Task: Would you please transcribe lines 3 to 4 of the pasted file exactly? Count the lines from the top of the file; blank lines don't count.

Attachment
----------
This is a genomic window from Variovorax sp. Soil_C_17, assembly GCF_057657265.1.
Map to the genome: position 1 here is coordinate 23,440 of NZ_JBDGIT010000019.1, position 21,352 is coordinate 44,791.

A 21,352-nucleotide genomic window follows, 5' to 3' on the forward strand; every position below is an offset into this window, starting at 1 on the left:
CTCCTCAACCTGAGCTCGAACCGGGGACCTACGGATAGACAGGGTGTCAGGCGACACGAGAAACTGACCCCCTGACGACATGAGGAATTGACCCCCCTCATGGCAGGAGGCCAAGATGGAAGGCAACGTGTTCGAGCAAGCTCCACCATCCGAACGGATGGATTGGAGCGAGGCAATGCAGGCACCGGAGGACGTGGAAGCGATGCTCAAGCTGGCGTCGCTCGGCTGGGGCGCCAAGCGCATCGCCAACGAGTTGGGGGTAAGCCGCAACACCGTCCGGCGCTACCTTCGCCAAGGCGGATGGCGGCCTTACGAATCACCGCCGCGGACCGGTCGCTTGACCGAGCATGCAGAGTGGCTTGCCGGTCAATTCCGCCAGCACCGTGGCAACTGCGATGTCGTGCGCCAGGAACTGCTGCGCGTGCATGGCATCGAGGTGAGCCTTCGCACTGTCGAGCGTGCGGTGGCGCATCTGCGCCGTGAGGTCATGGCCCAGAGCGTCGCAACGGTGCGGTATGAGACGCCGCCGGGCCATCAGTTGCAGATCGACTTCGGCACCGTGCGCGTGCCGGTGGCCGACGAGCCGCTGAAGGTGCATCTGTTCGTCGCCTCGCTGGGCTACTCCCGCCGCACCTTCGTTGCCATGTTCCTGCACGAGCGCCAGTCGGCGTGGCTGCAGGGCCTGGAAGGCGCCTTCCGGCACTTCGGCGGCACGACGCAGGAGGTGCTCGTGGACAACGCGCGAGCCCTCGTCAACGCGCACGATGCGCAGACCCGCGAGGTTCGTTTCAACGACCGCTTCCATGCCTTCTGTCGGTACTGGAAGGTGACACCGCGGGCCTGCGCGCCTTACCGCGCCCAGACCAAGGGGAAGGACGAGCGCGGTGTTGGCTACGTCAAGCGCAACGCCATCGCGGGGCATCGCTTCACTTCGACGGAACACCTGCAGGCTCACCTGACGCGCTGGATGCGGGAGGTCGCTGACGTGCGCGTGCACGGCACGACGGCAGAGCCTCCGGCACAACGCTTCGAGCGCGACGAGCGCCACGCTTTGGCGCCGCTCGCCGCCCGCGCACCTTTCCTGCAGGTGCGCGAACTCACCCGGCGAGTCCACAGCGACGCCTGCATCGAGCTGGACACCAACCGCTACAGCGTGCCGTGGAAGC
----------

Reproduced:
A 21,352-nucleotide genomic window follows, 5' to 3' on the forward strand; every position below is an offset into this window, starting at 1 on the left:
CTCCTCAACCTGAGCTCGAACCGGGGACCTACGGATAGACAGGGTGTCAGGCGACACGAGAAACTGACCCCCTGACGACATGAGGAATTGACCCCCCTCATGGCAGGAGGCCAAGATGGAAGGCAACGTGTTCGAGCAAGCTCCACCATCCGAACGGATGGATTGGAGCGAGGCAATGCAGGCACCGGAGGACGTGGAAGCGATGCTCAAGCTGGCGTCGCTCGGCTGGGGCGCCAAGCGCATCGCCAACGAGTTGGGGGTAAGCCGCAACACCGTCCGGCGCTACCTTCGCCAAGGCGGATGGCGGCCTTACGAATCACCGCCGCGGACCGGTCGCTTGACCGAGCATGCAGAGTGGCTTGCCGGTCAATTCCGCCAGCACCGTGGCAACTGCGATGTCGTGCGCCAGGAACTGCTGCGCGTGCATGGCATCGAGGTGAGCCTTCGCACTGTCGAGCGTGCGGTGGCGCATCTGCGCCGTGAGGTCATGGCCCAGAGCGTCGCAACGGTGCGGTATGAGACGCCGCCGGGCCATCAGTTGCAGATCGACTTCGGCACCGTGCGCGTGCCGGTGGCCGACGAGCCGCTGAAGGTGCATCTGTTCGTCGCCTCGCTGGGCTACTCCCGCCGCACCTTCGTTGCCATGTTCCTGCACGAGCGCCAGTCGGCGTGGCTGCAGGGCCTGGAAGGCGCCTTCCGGCACTTCGGCGGCACGACGCAGGAGGTGCTCGTGGACAACGCGCGAGCCCTCGTCAACGCGCACGATGCGCAGACCCGCGAGGTTCGTTTCAACGACCGCTTCCATGCCTTCTGTCGGTACTGGAAGGTGACACCGCGGGCCTGCGCGCCTTACCGCGCCCAGACCAAGGGGAAGGACGAGCGCGGTGTTGGCTACGTCAAGCGCAACGCCATCGCGGGGCATCGCTTCACTTCGACGGAACACCTGCAGGCTCACCTGACGCGCTGGATGCGGGAGGTCGCTGACGTGCGCGTGCACGGCACGACGGCAGAGCCTCCGGCACAACGCTTCGAGCGCGACGAGCGCCACGCTTTGGCGCCGCTCGCCGCCCGCGCACCTTTCCTGCAGGTGCGCGAACTCACCCGGCGAGTCCACAGCGACGCCTGCATCGAGCTGGACACCAACCGCTACAGCGTGCCGTGGAAGC